JACK SHELDON: MIDDLE-AGED MAN WITH A HORN
Jack Sheldon loves to play the trumpet, and while he sounds terrific, it doesn’t come easily.
“I have to practice all the time,” he said while savoring a plate of liver and onions at a Studio City delicatessen. “But I don’t feel bad, because Doc Severinsen has to do the same thing and he’s a great trumpet player. I’ve known guys like Harry James--he could just pick up the trumpet after a month layoff and just play great. But I have to play all day, everyday.”
The results of Sheldon’s efforts are heard first and foremost in his robust, ringing sound, which goes hand-in-hand with his buoyant mainstream jazz feel. His appealing style has been spotlighted with dozens of select jazzmen throughout his 40-year career. Among these have been saxophonists Charlie Parker, Wardell Gray and Dexter Gordon, clarinetist Benny Goodman, and leaders Stan Kenton, Woody Herman and Buddy Rich. He also appeared in a band backing Lenny Bruce--along with altoist Joe Maini, drummer Philly Joe Jones and pianist Kenny Drew--and for 16 years was on “The Merv Griffin Show,” where his horn, voice and wit were consistently featured.
Work remains plentiful. Sheldon, who appears tonight with Ross Tompkins’ trio at Donte’s, Friday and Saturday with his quintet at Birdland West, as a duo with Tompkins Sunday at Alfonse’s, and Tuesday noon at the Westin Bonaventure, likes to stay busy, and, fate agreeing, will continue to be. “I love to work,” he said. “If I don’t have a job, I’ll get on the phone, call some clubs and get one. I don’t stay out of work.”
Sheldon’s current act is a mixture of singing, jokes and often hilarious off-the-cuff remarks, and horn playing. “I like the music to swing,” he said, “and I like to make people feel it, feel happy and sad, everything. If the music makes me smile and happy, then maybe the people will feel it, too.”
The 55-year-old musician, who occasionally travels to such locales as Toronto, Ont., and Orlando, Fla., for engagements, prefers to play close to home. “Traveling is real hard for me,” he said. “I don’t like having to run to catch planes, and lug all my stuff around. Here I have everything, and I know everybody. And besides, on the road I have to sit in a hotel room and practice all day, and then go to the gig. Here, I have my own schedule, my house.”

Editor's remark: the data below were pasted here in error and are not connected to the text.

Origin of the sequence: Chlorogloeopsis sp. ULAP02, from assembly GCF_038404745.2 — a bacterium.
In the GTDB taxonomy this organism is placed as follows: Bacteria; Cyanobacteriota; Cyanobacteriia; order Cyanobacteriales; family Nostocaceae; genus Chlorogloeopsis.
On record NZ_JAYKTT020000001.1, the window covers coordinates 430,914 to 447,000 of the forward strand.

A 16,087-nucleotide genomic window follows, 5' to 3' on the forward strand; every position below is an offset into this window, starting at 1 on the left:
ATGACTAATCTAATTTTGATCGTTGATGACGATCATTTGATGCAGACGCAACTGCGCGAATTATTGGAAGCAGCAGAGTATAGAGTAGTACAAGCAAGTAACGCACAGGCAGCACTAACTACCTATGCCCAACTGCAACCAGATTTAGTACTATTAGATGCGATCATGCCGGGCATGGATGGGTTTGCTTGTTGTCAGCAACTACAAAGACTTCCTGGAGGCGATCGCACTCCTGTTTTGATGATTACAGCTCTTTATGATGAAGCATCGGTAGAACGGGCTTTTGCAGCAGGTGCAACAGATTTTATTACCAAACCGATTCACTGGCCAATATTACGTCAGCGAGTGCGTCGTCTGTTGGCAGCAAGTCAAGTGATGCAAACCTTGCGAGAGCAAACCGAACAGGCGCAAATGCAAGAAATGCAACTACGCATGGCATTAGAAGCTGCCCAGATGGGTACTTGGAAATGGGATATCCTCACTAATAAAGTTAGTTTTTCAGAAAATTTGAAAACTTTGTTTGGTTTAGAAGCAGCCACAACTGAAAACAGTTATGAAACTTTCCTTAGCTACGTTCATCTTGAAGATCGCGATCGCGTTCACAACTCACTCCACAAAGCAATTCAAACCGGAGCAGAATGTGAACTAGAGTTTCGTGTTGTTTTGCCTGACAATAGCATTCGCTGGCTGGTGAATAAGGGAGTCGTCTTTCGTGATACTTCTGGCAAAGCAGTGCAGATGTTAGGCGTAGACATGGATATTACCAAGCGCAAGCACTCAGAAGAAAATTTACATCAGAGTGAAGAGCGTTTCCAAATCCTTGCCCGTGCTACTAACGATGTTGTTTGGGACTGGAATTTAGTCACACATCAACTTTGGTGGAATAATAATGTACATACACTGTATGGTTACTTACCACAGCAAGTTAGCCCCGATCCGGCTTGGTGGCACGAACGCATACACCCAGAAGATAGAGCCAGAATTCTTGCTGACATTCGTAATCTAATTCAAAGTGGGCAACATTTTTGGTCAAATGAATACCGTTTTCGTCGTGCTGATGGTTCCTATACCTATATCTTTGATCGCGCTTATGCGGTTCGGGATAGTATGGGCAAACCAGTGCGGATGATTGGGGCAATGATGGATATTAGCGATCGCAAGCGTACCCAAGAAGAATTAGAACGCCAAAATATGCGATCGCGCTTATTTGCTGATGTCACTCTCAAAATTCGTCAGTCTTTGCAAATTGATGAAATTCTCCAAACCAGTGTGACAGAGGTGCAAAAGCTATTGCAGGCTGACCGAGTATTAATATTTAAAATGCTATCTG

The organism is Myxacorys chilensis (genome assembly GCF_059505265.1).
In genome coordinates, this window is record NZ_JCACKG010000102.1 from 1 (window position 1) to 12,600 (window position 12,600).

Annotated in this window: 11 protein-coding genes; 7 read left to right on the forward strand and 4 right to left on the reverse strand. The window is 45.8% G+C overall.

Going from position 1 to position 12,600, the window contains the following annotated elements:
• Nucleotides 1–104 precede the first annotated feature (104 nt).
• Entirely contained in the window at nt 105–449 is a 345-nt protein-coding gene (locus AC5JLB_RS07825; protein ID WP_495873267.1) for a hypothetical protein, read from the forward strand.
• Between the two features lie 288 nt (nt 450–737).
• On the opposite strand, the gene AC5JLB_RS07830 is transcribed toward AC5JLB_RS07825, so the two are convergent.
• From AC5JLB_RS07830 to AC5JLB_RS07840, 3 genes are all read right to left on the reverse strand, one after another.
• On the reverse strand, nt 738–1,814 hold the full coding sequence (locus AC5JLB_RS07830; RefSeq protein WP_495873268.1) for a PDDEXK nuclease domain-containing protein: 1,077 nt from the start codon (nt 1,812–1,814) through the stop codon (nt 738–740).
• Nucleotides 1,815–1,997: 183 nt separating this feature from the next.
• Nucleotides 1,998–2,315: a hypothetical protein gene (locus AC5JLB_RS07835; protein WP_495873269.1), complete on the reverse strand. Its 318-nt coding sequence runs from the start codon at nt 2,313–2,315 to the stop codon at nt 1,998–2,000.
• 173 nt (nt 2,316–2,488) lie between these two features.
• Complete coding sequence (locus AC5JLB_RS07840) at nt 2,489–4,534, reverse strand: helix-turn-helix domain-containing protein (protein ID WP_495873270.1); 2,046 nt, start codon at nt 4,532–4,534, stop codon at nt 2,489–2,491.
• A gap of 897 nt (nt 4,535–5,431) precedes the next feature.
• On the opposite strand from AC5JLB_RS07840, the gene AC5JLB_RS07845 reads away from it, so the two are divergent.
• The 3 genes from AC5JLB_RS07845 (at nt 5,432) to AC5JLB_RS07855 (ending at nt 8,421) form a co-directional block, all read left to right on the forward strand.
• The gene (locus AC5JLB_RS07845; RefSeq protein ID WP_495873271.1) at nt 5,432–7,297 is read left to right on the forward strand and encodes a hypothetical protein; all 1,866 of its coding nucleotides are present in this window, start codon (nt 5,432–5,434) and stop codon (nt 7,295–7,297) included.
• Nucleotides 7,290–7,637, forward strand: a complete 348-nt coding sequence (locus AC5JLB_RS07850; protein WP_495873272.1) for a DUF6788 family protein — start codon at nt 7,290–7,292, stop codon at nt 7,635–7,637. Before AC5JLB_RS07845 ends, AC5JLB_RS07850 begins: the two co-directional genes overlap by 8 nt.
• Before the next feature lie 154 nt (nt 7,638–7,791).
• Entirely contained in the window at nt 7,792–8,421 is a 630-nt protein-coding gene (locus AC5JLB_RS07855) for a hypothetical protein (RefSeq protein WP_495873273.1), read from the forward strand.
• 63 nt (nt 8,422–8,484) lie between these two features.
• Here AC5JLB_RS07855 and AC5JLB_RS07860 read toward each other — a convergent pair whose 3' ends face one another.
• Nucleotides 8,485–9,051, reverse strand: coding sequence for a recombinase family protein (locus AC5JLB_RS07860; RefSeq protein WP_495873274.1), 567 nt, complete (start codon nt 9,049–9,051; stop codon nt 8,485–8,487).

Still, traveling to some places is better than to others. “I like going to New York,” he admitted, “but not like L.A. I loved L.A. as soon as I got here.”
Sheldon grew up in Jacksonville, Fla., and started trumpet at 12, while he was attending the prestigious Cranbrook School for Boys in Bloomfield Hills, Mich. He started a professional career when he moved to Los Angeles at 16, where he played with many of the best jazzmen around: Art Pepper, Chet Baker, Monty Budwig, Gray and Parker.
Of be-bop genius Parker, Sheldon said, “He could really play. He had so much fire. I used to play piano, too, then. And one time, when we were waiting for (pianist) Russ Freeman, I played piano on a blues and when we got through, he said, ‘Jack, let’s wait until Russ gets here.’ ”
Though Sheldon always wanted to sing--"Before I had my first horn, at age 9 or 10, I built a little trumpet out of Tinker Toys and would sing as if it were a trumpet"--it was Goodman who gave him his first professional experience. “At first I felt shy,” he recalled. “It’s very difficult to sing. It’s the most personal form of music, with your voice as the instrument.”
The entertainer developed his comedic delivery during off-and-on stints backing singer Julie London and her husband, pianist/singer Bobby Troup. “During her show, she’d take a break and we’d talk back and forth and I’d get laughs (on stage),” he said. “Comedy made me feel good, just like drinking. It’s like love. The laughs are people liking you.”
Acting has been an oft-returned-to adjunct of Sheldon’s musical career. In the ‘60s, he did such shows at “The Nuthouse,” “The Carol Williams Show,” “The Steve Allen Show” and had his own one-season series, “Run, Buddy, Run.” Until the recent strike against animation houses, his acting has been mainly as a voice-over in cartoons. “I’m Louie the Lightning Bug on “Alabama Water and Power,” a kid’s show about electricity (not shown locally),” he said, “and I’ve also done “Scholastic Rock,” with Dave Frishberg, Blossom Dearie, Grady Tate and Bob Dorough--a lot of good singers.”
Two years ago, Sheldon made a major change in his life: he joined Alcoholics Anonymous, ending a four-decade period of chemical dependence. “Alcoholism wrecked so many musicians’ lives,” he said. “You think that in your case, it’s different, you’ll beat it, but that’s the insanity of the disease. I feel so lucky that I have quit drinking and I just I just hope I can keep going. This way, I have a chance to do anything I want to do.”